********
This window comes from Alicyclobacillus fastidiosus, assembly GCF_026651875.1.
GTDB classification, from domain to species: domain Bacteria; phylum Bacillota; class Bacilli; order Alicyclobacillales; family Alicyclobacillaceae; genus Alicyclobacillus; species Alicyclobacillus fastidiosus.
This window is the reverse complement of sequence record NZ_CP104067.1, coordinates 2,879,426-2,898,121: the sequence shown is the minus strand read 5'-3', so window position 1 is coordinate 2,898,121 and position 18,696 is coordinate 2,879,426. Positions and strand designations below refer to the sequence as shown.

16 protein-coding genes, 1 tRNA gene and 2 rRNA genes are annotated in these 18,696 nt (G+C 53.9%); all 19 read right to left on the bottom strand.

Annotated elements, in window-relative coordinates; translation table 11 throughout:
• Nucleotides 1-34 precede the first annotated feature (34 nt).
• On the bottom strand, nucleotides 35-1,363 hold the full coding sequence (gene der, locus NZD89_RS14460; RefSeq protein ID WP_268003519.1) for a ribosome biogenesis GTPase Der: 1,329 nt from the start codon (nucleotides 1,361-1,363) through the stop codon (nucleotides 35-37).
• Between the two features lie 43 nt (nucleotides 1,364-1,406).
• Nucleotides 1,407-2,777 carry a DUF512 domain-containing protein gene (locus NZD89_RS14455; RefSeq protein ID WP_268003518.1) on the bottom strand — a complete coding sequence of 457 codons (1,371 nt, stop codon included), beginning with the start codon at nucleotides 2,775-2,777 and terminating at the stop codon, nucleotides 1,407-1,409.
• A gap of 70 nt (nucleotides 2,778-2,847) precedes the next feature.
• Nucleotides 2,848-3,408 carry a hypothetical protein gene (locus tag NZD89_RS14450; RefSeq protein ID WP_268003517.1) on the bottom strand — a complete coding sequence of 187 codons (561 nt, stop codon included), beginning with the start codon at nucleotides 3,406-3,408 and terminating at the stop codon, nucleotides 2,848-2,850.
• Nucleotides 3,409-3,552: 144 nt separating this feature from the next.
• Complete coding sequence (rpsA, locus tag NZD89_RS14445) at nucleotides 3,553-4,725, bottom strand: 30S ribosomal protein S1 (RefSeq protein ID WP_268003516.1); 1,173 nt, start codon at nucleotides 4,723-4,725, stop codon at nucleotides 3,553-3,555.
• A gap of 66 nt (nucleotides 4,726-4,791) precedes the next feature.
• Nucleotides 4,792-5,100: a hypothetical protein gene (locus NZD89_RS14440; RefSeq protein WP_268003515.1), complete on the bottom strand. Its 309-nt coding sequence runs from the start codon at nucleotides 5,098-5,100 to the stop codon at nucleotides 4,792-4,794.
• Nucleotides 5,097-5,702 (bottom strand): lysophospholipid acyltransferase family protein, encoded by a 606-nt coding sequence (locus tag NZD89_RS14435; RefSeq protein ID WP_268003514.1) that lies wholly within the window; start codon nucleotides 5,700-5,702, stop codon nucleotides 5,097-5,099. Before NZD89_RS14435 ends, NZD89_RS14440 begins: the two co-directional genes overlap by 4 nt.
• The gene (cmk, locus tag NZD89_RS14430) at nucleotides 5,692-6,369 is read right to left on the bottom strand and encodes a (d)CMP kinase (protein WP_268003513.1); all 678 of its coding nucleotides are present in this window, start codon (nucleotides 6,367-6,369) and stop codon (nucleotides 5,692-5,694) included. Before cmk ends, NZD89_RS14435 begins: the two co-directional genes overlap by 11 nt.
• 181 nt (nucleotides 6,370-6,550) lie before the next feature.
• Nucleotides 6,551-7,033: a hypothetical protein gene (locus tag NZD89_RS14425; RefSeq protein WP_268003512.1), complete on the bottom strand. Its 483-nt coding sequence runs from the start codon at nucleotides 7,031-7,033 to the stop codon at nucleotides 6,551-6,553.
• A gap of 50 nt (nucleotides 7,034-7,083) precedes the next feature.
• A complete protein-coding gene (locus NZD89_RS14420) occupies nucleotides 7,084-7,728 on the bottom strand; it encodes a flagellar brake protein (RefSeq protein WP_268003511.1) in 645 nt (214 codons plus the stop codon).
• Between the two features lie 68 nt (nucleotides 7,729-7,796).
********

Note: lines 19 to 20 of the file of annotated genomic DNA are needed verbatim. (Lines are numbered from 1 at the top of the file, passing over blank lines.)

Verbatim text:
• Nucleotides 6,551-7,033: a hypothetical protein gene (locus tag NZD89_RS14425; RefSeq protein WP_268003512.1), complete on the bottom strand. Its 483-nt coding sequence runs from the start codon at nucleotides 7,031-7,033 to the stop codon at nucleotides 6,551-6,553.
• A gap of 50 nt (nucleotides 7,034-7,083) precedes the next feature.